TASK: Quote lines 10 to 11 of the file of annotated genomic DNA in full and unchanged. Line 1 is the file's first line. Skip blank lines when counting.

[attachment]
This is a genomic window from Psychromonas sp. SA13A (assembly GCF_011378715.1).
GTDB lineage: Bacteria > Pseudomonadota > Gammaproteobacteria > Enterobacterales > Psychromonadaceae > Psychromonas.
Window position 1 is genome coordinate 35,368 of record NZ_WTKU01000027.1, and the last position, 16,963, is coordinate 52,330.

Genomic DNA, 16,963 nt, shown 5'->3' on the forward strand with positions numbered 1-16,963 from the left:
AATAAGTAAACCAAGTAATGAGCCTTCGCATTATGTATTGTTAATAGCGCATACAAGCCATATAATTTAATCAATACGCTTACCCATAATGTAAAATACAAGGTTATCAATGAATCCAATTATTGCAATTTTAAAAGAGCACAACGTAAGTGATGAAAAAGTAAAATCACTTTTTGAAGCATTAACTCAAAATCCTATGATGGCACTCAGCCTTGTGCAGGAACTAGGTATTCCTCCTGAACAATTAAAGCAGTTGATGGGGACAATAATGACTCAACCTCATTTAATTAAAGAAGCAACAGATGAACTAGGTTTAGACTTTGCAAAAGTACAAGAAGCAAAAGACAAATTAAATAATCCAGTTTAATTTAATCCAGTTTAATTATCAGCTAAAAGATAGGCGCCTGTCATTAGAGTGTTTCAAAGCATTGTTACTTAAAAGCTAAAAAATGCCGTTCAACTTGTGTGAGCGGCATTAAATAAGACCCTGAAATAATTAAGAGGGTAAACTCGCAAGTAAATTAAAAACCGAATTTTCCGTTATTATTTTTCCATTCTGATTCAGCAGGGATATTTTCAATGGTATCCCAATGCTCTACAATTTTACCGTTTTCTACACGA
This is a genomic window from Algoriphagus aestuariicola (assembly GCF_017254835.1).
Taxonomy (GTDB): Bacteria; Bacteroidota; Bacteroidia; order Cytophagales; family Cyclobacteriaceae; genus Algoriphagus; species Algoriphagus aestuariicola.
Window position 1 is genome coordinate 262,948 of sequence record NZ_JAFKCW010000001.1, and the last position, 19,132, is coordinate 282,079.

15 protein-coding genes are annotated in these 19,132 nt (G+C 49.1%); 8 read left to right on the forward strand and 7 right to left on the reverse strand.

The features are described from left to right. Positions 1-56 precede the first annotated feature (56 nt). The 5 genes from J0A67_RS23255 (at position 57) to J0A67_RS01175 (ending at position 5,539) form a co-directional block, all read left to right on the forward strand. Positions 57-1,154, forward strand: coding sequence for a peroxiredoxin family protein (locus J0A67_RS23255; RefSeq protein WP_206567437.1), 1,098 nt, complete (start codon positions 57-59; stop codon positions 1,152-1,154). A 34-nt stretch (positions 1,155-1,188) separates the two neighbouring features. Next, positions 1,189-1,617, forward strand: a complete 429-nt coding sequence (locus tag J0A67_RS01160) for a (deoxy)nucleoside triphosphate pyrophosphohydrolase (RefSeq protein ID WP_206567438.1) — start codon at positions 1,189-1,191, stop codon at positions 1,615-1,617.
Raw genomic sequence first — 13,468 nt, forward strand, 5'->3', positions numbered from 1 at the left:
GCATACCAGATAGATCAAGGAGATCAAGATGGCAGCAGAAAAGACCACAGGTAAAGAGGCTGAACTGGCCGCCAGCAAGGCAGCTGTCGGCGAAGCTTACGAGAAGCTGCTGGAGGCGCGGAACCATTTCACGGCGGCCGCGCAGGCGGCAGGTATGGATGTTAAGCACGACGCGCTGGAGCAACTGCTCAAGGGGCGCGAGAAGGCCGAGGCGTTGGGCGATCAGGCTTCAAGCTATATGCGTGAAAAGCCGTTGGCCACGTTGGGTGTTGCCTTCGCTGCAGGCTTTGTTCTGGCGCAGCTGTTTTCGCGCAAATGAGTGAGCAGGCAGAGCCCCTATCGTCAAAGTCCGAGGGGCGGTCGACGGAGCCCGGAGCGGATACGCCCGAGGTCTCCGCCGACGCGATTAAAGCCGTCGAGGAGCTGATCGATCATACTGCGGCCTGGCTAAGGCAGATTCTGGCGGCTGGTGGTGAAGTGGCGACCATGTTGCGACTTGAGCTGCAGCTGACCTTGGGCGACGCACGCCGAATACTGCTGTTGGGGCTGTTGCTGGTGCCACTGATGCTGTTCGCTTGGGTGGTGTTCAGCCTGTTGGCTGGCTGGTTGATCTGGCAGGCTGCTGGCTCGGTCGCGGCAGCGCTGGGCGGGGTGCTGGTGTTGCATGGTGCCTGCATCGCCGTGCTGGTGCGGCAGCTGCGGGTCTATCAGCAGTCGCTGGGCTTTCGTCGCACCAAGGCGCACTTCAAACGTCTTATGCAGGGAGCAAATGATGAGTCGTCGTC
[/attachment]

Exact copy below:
The features are described from left to right. Positions 1-56 precede the first annotated feature (56 nt). The 5 genes from J0A67_RS23255 (at position 57) to J0A67_RS01175 (ending at position 5,539) form a co-directional block, all read left to right on the forward strand. Positions 57-1,154, forward strand: coding sequence for a peroxiredoxin family protein (locus J0A67_RS23255; RefSeq protein WP_206567437.1), 1,098 nt, complete (start codon positions 57-59; stop codon positions 1,152-1,154). A 34-nt stretch (positions 1,155-1,188) separates the two neighbouring features. Next, positions 1,189-1,617, forward strand: a complete 429-nt coding sequence (locus tag J0A67_RS01160) for a (deoxy)nucleoside triphosphate pyrophosphohydrolase (RefSeq protein ID WP_206567438.1) — start codon at positions 1,189-1,191, stop codon at positions 1,615-1,617.
Raw genomic sequence first — 13,468 nt, forward strand, 5'->3', positions numbered from 1 at the left: